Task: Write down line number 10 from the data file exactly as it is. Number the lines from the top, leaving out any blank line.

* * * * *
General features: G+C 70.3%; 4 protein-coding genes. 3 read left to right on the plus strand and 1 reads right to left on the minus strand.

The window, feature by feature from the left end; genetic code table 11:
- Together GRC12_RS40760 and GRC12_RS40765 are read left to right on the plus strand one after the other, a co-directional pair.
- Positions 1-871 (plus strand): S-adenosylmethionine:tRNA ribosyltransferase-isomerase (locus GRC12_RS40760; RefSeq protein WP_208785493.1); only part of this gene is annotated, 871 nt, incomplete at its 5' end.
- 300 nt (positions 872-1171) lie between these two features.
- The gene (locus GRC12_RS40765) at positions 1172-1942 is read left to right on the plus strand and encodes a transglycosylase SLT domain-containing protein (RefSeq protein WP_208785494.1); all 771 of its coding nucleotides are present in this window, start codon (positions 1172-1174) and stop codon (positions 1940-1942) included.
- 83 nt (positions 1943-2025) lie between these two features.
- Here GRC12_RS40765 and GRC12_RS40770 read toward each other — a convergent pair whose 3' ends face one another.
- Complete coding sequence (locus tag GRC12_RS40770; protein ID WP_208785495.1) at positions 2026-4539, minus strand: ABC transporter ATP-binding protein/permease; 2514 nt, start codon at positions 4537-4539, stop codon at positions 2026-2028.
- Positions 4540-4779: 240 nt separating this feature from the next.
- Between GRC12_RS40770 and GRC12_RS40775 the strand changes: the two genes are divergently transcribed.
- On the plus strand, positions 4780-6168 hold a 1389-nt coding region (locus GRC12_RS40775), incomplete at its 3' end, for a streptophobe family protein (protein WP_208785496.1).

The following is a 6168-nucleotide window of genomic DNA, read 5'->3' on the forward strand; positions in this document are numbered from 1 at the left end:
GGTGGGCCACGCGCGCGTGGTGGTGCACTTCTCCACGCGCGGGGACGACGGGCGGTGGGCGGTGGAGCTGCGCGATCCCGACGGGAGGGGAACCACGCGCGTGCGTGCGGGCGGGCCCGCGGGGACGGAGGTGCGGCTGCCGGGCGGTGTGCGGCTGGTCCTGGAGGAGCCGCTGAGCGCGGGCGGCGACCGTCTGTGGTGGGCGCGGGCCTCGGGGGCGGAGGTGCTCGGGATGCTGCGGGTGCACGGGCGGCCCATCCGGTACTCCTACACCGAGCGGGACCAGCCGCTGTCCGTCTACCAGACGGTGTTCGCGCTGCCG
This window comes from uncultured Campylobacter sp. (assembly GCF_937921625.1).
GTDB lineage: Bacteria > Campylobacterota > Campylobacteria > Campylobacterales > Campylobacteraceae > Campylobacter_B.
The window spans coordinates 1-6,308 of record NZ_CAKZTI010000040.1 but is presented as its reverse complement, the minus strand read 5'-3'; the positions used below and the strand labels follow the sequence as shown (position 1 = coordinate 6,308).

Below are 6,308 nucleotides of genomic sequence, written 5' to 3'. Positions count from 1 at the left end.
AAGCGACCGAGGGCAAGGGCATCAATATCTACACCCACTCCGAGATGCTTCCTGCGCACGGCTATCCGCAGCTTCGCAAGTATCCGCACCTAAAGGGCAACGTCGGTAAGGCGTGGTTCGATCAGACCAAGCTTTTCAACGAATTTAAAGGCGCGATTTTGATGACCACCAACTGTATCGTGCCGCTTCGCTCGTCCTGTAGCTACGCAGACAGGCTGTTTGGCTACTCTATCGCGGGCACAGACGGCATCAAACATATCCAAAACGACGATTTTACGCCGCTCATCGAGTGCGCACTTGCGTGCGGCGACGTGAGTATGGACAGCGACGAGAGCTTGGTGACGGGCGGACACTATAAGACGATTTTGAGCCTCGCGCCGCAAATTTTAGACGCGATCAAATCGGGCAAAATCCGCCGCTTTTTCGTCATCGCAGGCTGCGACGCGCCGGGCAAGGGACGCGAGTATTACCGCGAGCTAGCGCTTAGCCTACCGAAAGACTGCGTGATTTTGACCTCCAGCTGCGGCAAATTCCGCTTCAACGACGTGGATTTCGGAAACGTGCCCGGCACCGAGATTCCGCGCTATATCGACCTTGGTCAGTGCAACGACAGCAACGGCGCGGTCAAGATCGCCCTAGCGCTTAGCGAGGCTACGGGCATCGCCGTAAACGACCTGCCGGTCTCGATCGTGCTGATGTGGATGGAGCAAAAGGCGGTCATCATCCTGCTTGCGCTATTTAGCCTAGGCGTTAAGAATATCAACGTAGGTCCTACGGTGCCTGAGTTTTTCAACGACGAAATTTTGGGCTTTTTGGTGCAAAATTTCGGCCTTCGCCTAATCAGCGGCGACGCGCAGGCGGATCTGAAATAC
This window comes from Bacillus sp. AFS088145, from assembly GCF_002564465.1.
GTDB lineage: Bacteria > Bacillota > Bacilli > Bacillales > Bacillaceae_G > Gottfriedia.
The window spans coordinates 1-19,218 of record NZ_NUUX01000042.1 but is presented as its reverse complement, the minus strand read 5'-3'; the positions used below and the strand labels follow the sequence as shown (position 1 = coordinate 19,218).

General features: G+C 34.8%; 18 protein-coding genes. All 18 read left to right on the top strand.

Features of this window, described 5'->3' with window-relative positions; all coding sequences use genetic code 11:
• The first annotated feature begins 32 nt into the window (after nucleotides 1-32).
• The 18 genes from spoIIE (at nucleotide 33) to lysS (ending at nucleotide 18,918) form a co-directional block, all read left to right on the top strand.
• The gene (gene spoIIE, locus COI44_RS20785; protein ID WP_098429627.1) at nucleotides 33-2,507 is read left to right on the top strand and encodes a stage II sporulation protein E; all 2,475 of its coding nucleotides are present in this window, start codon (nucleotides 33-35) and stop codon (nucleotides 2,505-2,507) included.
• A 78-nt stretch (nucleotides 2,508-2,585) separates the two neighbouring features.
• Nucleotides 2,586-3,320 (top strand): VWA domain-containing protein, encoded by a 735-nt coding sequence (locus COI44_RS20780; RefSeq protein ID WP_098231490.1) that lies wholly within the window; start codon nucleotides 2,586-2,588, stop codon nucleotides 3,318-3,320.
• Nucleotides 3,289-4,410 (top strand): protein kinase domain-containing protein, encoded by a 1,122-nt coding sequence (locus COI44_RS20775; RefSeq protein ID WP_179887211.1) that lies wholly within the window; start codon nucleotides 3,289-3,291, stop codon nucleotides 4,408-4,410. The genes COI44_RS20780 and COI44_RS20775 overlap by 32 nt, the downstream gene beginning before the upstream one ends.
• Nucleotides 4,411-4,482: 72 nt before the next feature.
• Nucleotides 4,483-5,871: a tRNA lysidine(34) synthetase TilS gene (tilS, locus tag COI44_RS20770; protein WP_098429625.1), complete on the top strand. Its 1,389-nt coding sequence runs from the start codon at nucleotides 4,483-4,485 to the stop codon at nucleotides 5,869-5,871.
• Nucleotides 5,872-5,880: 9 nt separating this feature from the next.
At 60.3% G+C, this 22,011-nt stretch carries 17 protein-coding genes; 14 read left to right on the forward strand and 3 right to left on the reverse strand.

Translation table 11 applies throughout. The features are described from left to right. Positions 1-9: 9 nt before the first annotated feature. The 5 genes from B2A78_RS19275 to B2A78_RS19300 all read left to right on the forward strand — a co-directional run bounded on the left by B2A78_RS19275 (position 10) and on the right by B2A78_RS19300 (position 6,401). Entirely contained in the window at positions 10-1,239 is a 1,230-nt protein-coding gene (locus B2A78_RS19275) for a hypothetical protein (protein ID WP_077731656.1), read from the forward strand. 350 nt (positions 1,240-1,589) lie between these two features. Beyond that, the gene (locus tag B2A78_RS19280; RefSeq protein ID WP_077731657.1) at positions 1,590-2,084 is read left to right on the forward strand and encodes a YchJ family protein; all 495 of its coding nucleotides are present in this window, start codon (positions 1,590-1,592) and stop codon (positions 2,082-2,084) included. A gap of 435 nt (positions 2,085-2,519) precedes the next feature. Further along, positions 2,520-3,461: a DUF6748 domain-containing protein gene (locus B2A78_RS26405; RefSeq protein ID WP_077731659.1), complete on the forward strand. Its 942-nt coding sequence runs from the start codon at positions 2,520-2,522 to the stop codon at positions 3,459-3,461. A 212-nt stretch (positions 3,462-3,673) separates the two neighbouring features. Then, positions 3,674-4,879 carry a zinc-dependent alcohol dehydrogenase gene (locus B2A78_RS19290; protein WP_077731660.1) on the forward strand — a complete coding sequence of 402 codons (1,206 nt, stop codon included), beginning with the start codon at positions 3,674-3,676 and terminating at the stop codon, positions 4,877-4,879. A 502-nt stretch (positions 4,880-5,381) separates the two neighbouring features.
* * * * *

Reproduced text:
- Positions 4540-4779: 240 nt separating this feature from the next.